This Manual is designed to provide the essential information for people interested in contributing their own work to Wikimedia Commons.
Wikimedia Commons ( http://commons.wikimedia.org/ ) is a website managed by the Wikimedia Foundation ( http://wikimediafoundation.org/ ), a non-for-profit organisation that also manages Wikipedia. It is a database of media files available for anyone to use for any purpose. It's an open website that any can contribute to, which uses wiki software that allows for easy collaboration.
The site is managed entirely by volunteer editors, who also create the majority of its content by contributing their own work. The community is multilingual, with translators available for dozens of languages. It only collects material that is available under free content licenses or in the public domain. It was founded in September 2004, and as of July 2008 contains nearly three million media files.
These are some qualities that make Wikimedia Commons unique:
All content is available under free content licenses that allow commercial use and derivative works.
Utility: Wikimedia Commons concentrates on files that will be useful. That means no blurry photos of someones shoes.
The community concentrates on providing detailed annotations of media files, with information as precise as exact geographic coordinates available. Our nature files often have precise location and species information available which is invaluable for scientific purposes.
The multilingual community makes it easier than ever for people all over the world to find relevant media described in their native language.
Extensive collections of high quality vector graphics such as flags, maps and diagrams. Vector graphics are suitable for printing at any size, unlike bitmap images which look fuzzy at high resolution.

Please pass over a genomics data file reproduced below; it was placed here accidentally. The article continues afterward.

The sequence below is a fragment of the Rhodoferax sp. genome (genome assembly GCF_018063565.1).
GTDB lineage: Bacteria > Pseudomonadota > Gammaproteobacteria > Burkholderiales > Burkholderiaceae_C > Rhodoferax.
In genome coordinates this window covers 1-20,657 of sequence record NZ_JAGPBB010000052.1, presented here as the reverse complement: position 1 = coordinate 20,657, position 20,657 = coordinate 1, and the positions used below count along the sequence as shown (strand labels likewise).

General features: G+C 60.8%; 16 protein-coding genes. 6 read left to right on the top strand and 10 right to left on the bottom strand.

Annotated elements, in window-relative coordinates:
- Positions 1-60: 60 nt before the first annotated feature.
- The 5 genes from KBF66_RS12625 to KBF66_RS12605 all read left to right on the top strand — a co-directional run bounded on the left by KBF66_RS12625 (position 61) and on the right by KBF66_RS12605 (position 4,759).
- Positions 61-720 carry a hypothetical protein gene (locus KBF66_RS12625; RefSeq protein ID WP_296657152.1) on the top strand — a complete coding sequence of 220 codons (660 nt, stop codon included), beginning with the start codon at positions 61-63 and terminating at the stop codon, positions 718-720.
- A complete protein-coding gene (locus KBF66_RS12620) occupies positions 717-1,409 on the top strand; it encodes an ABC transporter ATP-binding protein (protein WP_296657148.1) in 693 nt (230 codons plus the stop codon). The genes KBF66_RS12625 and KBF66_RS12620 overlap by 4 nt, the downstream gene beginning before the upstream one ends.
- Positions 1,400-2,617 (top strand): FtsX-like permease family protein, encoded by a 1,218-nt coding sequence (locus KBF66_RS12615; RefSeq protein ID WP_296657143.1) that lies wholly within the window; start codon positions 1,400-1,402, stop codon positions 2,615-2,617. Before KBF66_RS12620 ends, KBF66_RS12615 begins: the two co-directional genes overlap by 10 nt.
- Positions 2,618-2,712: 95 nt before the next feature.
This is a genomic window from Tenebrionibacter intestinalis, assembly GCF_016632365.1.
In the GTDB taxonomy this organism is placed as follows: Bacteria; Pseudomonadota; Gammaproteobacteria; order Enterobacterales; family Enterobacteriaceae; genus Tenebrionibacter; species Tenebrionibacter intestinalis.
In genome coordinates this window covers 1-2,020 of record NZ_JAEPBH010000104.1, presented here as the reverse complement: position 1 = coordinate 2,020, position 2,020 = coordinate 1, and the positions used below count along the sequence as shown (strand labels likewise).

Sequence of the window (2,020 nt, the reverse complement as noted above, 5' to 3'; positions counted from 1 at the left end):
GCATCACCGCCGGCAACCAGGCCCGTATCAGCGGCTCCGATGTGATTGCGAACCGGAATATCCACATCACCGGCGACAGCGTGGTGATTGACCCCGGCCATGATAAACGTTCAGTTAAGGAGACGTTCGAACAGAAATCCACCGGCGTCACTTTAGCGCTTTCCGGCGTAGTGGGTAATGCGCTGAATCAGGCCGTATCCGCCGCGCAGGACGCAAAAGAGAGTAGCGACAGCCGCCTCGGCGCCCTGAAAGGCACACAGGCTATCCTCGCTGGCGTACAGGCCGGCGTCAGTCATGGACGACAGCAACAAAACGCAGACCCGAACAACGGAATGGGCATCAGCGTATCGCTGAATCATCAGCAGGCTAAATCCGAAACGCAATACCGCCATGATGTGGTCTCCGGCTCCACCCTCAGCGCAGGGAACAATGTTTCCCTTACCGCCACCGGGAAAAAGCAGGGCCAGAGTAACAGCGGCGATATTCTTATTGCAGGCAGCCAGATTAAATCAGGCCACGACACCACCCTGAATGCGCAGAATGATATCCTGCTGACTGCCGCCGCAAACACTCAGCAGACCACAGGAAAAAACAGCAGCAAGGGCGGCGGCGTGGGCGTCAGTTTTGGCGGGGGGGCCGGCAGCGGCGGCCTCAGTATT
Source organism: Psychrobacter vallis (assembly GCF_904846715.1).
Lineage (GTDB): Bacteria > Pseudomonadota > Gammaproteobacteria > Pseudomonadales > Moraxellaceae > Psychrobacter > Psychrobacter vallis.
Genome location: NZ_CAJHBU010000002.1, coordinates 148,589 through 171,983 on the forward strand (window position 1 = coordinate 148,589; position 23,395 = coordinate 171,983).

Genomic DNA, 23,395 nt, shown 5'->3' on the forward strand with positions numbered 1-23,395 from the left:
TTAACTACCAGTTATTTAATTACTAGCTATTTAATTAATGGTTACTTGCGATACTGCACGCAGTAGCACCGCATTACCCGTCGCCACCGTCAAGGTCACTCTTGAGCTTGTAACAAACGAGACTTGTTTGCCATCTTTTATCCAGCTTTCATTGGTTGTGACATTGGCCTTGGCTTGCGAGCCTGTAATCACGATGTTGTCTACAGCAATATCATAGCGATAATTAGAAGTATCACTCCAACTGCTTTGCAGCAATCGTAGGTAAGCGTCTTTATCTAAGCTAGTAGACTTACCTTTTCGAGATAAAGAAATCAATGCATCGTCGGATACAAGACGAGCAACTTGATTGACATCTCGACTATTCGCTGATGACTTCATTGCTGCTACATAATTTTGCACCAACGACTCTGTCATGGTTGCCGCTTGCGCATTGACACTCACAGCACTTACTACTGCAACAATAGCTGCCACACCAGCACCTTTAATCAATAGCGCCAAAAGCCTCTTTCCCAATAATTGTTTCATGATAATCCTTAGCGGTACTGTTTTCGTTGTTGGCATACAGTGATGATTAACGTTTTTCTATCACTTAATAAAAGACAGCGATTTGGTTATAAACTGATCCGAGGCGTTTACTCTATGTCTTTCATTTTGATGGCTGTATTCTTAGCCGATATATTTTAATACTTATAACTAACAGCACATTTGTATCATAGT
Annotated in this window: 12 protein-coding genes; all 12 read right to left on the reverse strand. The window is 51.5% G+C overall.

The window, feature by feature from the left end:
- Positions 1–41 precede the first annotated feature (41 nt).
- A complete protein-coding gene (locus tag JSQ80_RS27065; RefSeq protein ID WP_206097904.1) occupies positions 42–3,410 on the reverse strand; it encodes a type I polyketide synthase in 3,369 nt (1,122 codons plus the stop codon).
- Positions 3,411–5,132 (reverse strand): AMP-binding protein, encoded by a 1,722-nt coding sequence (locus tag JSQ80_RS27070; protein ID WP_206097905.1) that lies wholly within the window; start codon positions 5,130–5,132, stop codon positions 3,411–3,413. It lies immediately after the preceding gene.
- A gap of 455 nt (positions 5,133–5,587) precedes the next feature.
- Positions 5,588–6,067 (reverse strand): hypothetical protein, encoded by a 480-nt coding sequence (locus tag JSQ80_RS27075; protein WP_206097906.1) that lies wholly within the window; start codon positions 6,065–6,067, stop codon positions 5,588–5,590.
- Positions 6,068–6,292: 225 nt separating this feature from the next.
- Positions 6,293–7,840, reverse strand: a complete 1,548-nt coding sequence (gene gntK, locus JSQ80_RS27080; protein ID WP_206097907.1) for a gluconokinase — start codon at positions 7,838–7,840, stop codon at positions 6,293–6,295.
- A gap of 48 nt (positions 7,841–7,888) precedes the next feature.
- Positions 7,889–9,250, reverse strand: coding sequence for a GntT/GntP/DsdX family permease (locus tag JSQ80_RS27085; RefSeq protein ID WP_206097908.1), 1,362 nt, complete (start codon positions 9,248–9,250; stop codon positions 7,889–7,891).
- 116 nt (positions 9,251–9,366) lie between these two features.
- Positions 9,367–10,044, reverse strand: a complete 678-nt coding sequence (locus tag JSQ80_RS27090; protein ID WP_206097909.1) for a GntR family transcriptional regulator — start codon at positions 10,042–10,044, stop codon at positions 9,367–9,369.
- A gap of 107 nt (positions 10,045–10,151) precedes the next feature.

We invite everyone to help us make the most extensive free content media collection in the world. Individuals can contribute directly to the free culture mission by uploading their work at Wikimedia Commons.
The Definition of Free Cultural Works ( http://freedomdefined.org/Definition ) recognises the following essential freedoms that any license must allow for a work to be considered “free content”:
to use and perform the work for any use, without exception
to study the work and apply the information
to redistribute copies to anyone, anywhere, for any price
to distribute derivative (modified) works.
There are only three restrictions that are considered permissible:
Attribution of authors
Transmission of freedoms (“copyleft” or “share-alike” clause)
Protection of freedoms (e.g. access to source code may be required when redistributing the work).
Works that are in the public domain, due to the expiration of copyright or the author choosing to relinquish it, are free cultural works, although “public domain” is not technically a license. (A license can only be used where copyright still exists. 'Public domain' is the absence of copyrights.)
Common licenses that people choose to use to make their works free content are the GNU Free Documentation License (“GFDL”), published by the Free Software Foundation, and the Attribution license (“CC-BY”) and Attribution ShareAlike license (“CC-BY-SA”) both published by Creative Commons.
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